Housing's comeback is the most important economic story of the moment -- and maybe the year.
In 2010, our economy seemed to be rounding a corner, and Goldman Sachs led the economic cheerleaders by predicting that the next year would be "the Year of the USA." Then gas prices spiked, growth dropped to 1% in the summer, and we barely got to September without defaulting on our debt on purpose.
In 2011, our economy seemed to be rounding a corner again, with job creation regaining momentum. But so far, 2012 has been a clone of 2011. GDP growth has wavered between 1.5% and 2% (just like last year) and job creation has hovered just under 150,000 per month (just like last year).
Now, for the third straight year, there is cause to wax optimistic in the fall. But this year is different for one big reason: The housing economy truly seems to have turned a corner.
Houses and cars make and break recoveries. In 1971, car and home sales accounted for half of the economic recovery. In 1981, they accounted for a third. But in this recovery, depressed residential investment has been the single greatest enemy of growth. That's starting to change.
Housing starts (i.e.: breaking ground on new homes) are up 25% from last year.
The story is especially dramatic for multifamily homes, which experienced a less frothy bubble in the early 2000s.
What's more, housing permits (i.e.: the permission to begin construction) are up 45% over September 2011. And there is a good reason to think their growth will accelerate. Matt O'Brien shared this graph with me, which shows the close relationship between our two best recovery friends: cars and houses. Their relationship is symbiotic and correlative. If you buy a house, you probably need a car. If millions of families are confident and flush enough to buy a car, millions of families are probably also confident and flush enough to afford a down-payment. All this suggest that the pace of the auto recovery could predict a strengthening housing recovery in the coming months. Throw in the effect of unlimited QE, and you've got yourself a real recovery.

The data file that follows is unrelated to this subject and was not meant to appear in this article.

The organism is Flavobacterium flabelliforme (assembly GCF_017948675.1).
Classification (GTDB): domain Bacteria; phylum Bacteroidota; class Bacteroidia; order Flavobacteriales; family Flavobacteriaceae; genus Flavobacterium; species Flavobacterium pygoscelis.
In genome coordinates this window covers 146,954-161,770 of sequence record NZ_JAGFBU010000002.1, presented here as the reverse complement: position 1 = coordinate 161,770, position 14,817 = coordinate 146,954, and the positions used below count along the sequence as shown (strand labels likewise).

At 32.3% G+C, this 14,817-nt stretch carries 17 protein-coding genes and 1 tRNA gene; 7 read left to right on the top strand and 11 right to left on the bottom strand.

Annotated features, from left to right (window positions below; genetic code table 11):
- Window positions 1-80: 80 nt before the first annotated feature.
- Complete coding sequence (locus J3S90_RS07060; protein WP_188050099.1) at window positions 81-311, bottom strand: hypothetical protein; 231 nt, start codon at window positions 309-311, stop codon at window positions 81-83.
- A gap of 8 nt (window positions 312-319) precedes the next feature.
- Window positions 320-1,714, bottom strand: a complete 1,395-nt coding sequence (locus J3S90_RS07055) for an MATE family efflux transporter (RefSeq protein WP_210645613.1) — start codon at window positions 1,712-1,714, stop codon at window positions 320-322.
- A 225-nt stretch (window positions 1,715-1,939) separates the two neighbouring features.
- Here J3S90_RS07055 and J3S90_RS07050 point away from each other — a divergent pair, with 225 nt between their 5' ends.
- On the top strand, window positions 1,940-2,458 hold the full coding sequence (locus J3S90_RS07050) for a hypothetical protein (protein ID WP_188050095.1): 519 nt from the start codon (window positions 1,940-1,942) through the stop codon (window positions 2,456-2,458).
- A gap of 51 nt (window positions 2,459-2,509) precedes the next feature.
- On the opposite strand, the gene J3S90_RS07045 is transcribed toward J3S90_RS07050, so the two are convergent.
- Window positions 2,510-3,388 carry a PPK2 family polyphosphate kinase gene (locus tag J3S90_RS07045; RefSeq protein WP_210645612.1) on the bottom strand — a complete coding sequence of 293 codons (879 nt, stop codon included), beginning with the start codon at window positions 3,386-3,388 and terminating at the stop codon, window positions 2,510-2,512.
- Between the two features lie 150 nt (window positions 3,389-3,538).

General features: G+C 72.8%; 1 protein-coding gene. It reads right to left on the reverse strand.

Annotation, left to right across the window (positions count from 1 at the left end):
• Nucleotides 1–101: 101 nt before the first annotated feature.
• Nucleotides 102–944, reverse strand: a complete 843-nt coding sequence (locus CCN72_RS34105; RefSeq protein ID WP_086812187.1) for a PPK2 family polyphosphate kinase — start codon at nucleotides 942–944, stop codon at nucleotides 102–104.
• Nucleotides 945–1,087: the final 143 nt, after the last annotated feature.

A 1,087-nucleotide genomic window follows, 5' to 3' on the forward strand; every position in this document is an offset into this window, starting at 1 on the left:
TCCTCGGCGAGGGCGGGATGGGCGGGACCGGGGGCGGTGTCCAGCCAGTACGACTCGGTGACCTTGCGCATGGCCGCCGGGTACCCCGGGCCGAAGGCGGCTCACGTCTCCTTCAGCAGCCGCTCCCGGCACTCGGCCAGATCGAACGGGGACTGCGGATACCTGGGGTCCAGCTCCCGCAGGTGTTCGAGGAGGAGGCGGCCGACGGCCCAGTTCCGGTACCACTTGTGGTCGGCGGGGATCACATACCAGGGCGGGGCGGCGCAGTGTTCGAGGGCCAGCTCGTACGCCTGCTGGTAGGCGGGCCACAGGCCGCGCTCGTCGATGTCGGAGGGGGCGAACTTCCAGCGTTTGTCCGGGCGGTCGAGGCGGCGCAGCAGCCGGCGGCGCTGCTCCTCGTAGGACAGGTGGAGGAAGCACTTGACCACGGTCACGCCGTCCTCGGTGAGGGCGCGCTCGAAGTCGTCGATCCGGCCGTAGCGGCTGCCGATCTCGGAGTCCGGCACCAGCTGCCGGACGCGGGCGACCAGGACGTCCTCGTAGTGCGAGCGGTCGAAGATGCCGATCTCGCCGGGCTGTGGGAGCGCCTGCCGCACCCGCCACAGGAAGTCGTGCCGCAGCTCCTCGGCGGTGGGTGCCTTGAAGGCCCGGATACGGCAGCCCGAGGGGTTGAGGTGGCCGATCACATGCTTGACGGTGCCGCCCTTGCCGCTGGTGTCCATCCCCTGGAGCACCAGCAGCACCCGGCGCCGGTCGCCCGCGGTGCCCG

What could possibly go wrong? Anything, frankly. China could fall apart. Europe could fall apart. A Middle East war could send gas prices soaring, recreating the disappointing spring of 2011. Congress could always create some unnecessary drama over taxes and spending.
But let's focus on the positive. Housing's comeback is the most important economic story of the moment, and maybe the year. Here's why. If residential investment simply returns to its long-term average (going back to the 1990s), "it would add 1.7 percentage points to overall growth in the coming year," Neil Irwin writes, putting overall growth in the coming year at about 3.2%.
Now that's something you could call a recovery.
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